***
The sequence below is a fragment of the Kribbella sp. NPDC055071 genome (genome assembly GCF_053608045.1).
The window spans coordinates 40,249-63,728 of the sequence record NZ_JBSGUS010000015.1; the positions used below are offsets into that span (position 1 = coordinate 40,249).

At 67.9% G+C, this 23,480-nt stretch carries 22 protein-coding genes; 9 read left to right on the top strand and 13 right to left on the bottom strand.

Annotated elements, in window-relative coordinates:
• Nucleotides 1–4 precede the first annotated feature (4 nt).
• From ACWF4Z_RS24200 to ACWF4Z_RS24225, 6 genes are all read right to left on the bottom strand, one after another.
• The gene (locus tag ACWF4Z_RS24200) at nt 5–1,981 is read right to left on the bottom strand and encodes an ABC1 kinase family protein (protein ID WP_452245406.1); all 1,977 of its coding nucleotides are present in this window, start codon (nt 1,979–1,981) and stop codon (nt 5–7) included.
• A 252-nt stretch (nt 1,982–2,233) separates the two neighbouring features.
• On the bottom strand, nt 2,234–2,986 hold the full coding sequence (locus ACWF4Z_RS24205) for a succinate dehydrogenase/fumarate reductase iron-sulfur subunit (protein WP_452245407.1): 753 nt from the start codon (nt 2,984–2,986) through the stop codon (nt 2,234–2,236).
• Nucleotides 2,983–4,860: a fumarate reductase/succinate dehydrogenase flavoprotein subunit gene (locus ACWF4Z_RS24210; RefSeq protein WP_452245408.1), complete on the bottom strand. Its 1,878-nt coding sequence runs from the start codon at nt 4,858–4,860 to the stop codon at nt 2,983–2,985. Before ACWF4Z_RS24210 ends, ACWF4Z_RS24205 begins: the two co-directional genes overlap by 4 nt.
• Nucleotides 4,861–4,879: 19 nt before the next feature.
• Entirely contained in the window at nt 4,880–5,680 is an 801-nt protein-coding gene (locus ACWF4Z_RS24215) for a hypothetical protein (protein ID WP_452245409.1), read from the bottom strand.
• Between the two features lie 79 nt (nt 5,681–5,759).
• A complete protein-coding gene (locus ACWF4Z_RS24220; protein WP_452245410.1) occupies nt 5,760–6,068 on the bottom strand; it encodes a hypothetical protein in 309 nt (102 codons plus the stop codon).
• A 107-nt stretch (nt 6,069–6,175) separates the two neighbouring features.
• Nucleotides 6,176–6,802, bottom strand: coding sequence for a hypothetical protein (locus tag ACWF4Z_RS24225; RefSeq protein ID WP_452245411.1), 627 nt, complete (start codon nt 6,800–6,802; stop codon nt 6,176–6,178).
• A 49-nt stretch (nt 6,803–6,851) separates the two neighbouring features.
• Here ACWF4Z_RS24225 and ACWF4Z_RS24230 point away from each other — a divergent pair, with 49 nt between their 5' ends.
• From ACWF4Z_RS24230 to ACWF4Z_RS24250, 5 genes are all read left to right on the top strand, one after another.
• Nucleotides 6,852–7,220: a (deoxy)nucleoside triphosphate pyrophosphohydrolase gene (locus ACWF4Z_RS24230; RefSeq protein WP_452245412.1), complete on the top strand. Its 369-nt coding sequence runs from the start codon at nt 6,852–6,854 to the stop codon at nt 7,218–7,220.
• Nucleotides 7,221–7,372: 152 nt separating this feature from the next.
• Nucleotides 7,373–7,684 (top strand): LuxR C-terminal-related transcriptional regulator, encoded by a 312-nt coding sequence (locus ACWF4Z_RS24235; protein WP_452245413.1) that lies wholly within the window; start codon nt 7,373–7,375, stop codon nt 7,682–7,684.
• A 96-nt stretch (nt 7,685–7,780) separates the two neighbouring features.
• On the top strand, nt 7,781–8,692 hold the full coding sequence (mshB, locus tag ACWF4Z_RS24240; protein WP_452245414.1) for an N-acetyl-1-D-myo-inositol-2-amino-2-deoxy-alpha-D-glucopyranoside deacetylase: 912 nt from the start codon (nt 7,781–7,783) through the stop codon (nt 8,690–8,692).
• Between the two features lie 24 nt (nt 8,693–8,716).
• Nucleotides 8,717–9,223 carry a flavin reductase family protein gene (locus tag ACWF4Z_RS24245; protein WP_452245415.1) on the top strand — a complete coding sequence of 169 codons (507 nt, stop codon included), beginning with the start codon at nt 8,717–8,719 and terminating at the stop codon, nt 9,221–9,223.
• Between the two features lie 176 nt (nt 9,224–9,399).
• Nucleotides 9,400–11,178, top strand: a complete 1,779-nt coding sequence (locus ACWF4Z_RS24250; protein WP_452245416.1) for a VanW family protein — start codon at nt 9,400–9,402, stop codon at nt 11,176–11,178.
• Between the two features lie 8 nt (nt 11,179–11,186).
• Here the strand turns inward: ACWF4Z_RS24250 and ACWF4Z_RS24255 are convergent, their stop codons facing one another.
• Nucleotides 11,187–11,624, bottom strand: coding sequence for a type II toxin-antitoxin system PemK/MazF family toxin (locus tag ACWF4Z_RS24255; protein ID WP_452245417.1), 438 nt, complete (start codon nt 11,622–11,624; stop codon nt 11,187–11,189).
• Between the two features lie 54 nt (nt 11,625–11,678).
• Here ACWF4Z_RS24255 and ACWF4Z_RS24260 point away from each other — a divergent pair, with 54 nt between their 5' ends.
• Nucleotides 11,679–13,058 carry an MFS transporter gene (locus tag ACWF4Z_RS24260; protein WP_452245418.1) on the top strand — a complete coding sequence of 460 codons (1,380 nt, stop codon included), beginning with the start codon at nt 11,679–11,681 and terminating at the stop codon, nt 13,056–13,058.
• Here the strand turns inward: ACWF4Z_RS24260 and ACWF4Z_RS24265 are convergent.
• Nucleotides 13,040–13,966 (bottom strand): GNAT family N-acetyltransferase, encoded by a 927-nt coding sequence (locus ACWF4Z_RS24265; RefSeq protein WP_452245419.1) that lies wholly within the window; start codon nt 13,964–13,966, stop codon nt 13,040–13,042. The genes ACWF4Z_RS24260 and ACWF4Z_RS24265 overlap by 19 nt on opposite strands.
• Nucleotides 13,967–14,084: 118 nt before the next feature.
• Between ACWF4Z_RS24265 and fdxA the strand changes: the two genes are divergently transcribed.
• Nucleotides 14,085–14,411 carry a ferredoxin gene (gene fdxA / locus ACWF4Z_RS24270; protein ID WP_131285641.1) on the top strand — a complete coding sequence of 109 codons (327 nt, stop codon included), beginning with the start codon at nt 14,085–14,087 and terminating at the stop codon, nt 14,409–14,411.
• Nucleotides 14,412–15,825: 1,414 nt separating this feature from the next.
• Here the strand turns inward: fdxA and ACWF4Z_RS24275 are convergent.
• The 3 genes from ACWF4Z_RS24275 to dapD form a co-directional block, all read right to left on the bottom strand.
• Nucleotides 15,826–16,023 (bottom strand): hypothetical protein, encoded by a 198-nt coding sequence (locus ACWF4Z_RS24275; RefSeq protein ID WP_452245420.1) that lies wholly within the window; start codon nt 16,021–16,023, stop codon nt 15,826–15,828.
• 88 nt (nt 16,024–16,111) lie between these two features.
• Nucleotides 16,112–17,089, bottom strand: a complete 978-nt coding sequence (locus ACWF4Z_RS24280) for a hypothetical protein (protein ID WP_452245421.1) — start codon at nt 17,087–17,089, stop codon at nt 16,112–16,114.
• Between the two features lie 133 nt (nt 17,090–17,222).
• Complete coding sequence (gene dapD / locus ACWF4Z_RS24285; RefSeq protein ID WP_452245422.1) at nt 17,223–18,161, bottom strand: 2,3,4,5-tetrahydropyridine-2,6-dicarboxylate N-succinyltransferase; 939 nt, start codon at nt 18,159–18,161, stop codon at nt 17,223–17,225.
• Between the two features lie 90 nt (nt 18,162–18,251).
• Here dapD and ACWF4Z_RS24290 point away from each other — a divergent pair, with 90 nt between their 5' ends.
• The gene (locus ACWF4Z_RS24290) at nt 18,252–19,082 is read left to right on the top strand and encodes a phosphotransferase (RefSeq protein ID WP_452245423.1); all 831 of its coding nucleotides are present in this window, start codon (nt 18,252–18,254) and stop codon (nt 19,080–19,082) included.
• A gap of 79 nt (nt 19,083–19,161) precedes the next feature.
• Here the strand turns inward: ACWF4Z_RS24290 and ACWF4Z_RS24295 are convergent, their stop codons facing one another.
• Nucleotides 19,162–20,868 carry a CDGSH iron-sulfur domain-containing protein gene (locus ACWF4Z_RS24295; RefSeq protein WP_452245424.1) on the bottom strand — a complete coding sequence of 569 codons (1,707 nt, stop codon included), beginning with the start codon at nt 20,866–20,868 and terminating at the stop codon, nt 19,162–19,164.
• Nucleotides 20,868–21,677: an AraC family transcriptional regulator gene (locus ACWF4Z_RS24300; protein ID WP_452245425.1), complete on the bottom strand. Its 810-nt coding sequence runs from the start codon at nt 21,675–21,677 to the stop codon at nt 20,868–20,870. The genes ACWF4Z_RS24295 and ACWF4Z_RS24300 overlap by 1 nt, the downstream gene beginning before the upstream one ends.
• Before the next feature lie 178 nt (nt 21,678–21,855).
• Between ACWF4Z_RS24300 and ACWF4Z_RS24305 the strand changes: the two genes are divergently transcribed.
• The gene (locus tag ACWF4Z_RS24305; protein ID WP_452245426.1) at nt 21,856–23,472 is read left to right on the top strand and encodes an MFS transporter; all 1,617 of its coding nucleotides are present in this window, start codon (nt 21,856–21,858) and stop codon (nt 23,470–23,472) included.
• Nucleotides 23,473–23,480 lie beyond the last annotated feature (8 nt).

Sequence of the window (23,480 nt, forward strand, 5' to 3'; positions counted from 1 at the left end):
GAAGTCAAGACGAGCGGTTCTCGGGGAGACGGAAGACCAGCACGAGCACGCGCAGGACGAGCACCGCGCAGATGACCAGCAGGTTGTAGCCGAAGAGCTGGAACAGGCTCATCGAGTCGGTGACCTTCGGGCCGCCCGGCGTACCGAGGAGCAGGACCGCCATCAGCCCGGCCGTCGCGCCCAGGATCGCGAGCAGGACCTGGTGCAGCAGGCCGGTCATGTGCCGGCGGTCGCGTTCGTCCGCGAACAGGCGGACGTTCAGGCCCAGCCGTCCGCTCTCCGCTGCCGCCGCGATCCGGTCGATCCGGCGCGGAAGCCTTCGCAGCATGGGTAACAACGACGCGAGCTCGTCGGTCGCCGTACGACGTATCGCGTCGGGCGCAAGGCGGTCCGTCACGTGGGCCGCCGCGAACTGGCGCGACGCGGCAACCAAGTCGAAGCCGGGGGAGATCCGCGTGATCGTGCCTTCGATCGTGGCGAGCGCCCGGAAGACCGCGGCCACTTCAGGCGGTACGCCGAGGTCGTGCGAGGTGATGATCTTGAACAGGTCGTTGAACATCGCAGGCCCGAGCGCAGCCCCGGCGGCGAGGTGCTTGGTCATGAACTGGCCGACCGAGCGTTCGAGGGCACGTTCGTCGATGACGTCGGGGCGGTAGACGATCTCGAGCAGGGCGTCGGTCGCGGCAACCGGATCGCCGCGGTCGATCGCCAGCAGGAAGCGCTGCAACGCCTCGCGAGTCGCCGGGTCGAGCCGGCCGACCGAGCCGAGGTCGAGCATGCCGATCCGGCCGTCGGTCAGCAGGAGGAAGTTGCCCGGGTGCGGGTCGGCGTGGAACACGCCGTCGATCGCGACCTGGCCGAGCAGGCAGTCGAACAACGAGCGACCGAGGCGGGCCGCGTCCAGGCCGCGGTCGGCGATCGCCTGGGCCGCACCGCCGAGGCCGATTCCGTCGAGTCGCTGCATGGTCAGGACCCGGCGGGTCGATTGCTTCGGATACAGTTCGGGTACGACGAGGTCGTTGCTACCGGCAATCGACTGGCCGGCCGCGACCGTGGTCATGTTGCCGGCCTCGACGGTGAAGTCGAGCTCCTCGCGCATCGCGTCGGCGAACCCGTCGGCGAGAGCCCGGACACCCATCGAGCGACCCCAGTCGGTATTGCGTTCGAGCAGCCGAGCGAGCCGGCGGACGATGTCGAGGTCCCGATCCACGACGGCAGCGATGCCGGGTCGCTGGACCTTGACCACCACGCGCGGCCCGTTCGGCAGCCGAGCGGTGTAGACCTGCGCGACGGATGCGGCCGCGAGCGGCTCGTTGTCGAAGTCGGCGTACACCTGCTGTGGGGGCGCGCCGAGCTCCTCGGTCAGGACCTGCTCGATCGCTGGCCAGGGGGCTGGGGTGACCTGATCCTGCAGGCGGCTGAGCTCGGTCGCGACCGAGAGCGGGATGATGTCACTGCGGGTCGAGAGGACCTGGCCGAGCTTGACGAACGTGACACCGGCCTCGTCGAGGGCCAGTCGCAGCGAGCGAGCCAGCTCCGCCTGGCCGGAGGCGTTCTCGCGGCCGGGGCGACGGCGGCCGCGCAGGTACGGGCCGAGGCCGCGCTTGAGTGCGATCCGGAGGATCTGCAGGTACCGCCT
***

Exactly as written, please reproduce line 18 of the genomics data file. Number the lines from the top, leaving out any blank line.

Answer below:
• Here ACWF4Z_RS24225 and ACWF4Z_RS24230 point away from each other — a divergent pair, with 49 nt between their 5' ends.